I found it to work best with first, and third-person titles, though the former may mess with your head a little at first as you intuitively turn your neck and wonder why the game doesn't respond. However, with your focus primarily on the center of the image, you’ll notice far less of the lens blur toward the outside edges of the projection.

(Image credit: Laptop Mag / Rael Hornby)

From Call of Duty to Hitman 3, and through the neon streets of Cyberpunk 2077’s Night City, I became enraptured by the Air 2’s vivid colors and brightness. While limited to just 1080p it still felt like a near-iMax experience — leaving me completely consumed by each new virtual world I stepped into. 

XREAL Air 2 Glasses: Sound

Aiding that immersion was the XREAL Air 2’s surprisingly impressive sound quality. The temple stems of the glasses each include an open-ear sound system that does a solid job of delivering rich, spatial soundscapes.

XREAL Air 2 AR Glasses review photos

(Image credit: Laptop Mag / Rael Hornby)

The directional sound system minimizes external noise while maximizing the effect when worn. The results can be mesmerizing at times, especially as you wander through crowds and experience their chatter naturally flow into your ear, or as you become surrounded by the sound of a roaring cockpit, wild jungle, or the howling winds of a desert storm.

Of course, you can’t fully cancel out external sounds with this system as easily as you can block out light with the included light shield, but you can disable the speakers and use earbuds or headphones if that’s what you prefer. 

Bottom line

XREAL has invested considerable time and effort into improving upon its initial offering in the NREAL Air. Improved sound, picture, and comfort combine to make the Air 2s another AR success story, and a worthwhile upgrade to an already brilliant pair of bifocals.

However, some of the most promising features surrounding XREAL’s AR tech are locked behind an additional purchase of the XREAL Beam ($119) — A sort of AR preamp that improves connectivity and allows for spatial display options the glasses alone can’t offer.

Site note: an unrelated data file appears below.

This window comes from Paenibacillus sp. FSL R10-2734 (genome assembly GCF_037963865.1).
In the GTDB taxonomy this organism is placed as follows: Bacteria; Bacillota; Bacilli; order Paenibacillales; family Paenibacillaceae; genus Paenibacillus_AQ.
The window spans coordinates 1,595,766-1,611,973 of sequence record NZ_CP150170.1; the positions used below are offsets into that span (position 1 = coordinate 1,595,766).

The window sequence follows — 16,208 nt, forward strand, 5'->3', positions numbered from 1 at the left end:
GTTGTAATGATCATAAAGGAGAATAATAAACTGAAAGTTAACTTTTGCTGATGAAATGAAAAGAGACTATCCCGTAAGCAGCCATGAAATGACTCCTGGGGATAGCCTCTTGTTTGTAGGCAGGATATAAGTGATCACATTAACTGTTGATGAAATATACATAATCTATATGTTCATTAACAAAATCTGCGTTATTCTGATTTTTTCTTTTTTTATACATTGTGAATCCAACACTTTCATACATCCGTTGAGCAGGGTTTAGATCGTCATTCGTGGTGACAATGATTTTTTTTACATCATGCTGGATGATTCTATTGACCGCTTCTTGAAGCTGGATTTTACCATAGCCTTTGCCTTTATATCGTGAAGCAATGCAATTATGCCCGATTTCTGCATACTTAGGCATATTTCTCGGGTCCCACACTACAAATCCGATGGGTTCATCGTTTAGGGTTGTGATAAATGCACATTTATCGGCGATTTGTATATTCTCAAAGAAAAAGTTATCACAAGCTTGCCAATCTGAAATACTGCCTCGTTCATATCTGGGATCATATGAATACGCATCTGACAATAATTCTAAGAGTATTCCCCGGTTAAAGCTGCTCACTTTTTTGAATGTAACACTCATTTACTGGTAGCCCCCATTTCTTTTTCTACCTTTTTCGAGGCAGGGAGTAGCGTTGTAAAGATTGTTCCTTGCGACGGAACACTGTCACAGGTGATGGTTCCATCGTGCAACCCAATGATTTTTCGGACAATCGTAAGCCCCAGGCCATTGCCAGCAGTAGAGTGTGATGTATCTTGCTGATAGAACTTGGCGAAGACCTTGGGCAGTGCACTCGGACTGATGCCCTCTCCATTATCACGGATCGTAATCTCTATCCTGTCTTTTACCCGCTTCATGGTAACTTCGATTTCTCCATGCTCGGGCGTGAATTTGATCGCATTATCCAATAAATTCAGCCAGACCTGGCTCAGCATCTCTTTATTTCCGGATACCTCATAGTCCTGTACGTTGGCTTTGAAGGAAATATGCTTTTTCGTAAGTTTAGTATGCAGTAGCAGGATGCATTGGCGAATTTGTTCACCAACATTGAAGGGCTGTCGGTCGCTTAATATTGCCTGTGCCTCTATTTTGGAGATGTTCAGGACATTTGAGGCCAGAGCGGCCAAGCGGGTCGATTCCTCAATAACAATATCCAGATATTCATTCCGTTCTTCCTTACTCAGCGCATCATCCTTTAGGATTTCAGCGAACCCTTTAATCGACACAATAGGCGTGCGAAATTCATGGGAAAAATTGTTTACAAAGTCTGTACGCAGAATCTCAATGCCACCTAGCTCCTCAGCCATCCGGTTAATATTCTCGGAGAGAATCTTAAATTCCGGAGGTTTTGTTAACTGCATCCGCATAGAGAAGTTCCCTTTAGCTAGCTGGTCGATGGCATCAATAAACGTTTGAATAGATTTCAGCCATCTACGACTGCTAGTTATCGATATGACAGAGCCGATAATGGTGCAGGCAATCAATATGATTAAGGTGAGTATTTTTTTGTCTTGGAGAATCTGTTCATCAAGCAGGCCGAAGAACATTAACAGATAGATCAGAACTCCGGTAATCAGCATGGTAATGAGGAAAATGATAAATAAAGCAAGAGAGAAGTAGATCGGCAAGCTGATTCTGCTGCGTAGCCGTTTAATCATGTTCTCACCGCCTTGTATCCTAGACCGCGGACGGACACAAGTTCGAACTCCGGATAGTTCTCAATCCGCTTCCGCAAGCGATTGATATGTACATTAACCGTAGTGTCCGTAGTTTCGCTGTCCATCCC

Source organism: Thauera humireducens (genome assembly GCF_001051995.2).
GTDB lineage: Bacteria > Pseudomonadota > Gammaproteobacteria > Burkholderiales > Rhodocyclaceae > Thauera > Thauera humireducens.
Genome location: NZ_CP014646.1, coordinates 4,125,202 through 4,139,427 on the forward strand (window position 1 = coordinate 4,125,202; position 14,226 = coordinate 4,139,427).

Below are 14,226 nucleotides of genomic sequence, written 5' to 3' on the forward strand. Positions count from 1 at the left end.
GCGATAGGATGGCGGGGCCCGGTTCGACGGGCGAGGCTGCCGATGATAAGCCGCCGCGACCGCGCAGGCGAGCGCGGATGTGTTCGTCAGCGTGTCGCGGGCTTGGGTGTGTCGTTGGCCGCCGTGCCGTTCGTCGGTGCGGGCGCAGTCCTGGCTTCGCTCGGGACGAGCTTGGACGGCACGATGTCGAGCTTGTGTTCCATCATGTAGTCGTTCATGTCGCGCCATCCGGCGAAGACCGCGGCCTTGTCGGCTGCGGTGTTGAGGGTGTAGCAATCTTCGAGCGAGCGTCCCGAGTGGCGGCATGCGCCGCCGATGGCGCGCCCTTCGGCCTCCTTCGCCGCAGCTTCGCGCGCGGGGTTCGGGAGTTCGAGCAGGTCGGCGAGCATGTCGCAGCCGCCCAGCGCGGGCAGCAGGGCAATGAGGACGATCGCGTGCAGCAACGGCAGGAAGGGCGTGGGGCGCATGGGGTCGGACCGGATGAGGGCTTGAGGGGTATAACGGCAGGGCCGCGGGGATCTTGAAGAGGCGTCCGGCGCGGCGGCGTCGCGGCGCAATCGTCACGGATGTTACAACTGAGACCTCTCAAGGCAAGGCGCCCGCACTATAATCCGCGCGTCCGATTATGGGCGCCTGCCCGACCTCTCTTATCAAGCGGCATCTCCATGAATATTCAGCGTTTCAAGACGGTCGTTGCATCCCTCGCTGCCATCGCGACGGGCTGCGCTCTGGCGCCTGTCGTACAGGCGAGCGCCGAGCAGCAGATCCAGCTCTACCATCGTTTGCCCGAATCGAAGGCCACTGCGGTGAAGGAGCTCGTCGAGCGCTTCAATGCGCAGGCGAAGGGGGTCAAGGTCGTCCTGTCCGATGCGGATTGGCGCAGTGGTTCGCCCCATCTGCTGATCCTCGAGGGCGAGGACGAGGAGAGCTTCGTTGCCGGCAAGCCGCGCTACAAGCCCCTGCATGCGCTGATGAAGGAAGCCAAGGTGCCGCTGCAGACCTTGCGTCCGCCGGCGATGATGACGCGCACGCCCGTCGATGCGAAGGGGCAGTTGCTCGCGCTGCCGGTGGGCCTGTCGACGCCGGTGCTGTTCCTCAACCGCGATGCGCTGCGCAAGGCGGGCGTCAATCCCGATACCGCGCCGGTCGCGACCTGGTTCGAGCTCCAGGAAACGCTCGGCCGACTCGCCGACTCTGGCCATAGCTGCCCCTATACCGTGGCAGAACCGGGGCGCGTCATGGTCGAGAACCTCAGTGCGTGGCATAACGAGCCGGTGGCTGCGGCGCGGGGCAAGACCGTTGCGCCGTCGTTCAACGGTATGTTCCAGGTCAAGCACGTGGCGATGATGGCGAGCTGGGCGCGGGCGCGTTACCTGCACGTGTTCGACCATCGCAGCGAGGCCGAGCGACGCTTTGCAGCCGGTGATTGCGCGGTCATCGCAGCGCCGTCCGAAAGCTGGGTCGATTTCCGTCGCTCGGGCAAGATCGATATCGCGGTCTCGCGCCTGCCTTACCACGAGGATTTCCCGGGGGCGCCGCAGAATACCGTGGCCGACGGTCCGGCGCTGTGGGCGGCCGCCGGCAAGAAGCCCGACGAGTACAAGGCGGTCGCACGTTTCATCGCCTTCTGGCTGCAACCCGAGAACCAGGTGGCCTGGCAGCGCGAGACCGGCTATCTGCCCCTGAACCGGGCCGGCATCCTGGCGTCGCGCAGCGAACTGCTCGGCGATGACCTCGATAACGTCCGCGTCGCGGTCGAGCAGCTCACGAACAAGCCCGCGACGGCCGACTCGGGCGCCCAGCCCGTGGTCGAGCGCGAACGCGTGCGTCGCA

That being said, I was still thoroughly impressed by how useful, comfortable, and effortless the XREAL Air 2 glasses were to use. They were fun too, offering fantastic soundscapes and rich immersion in games and movies. It even worked well as a productivity tool, albeit a much better one when paired with the separately sold XREAL Beam due to its spatial display modes.

If you’re all in on AR and want one of the best mixed reality frames you can get your hands on, then these are the smart glasses you’ve been looking for. Pair it with the XREAL Beam and you have a genuinely impressive combination of tech that could reinvent how you interact with your devices.

But, if you’re waiting for a true mainstream pair of frames with the full experience on board, then it could be best to wait for XREAL to add the functionality of their Beam accessory to the core product. Until then AR’s primordial ooze of potential might just need a year or two more to stew.

Rael Hornby
Content Editor

Rael Hornby, potentially influenced by far too many LucasArts titles at an early age, once thought he’d grow up to be a mighty pirate. However, after several interventions with close friends and family members, you’re now much more likely to see his name attached to the bylines of tech articles. While not maintaining a double life as an aspiring writer by day and indie game dev by night, you’ll find him sat in a corner somewhere muttering to himself about microtransactions or hunting down promising indie games on Twitter.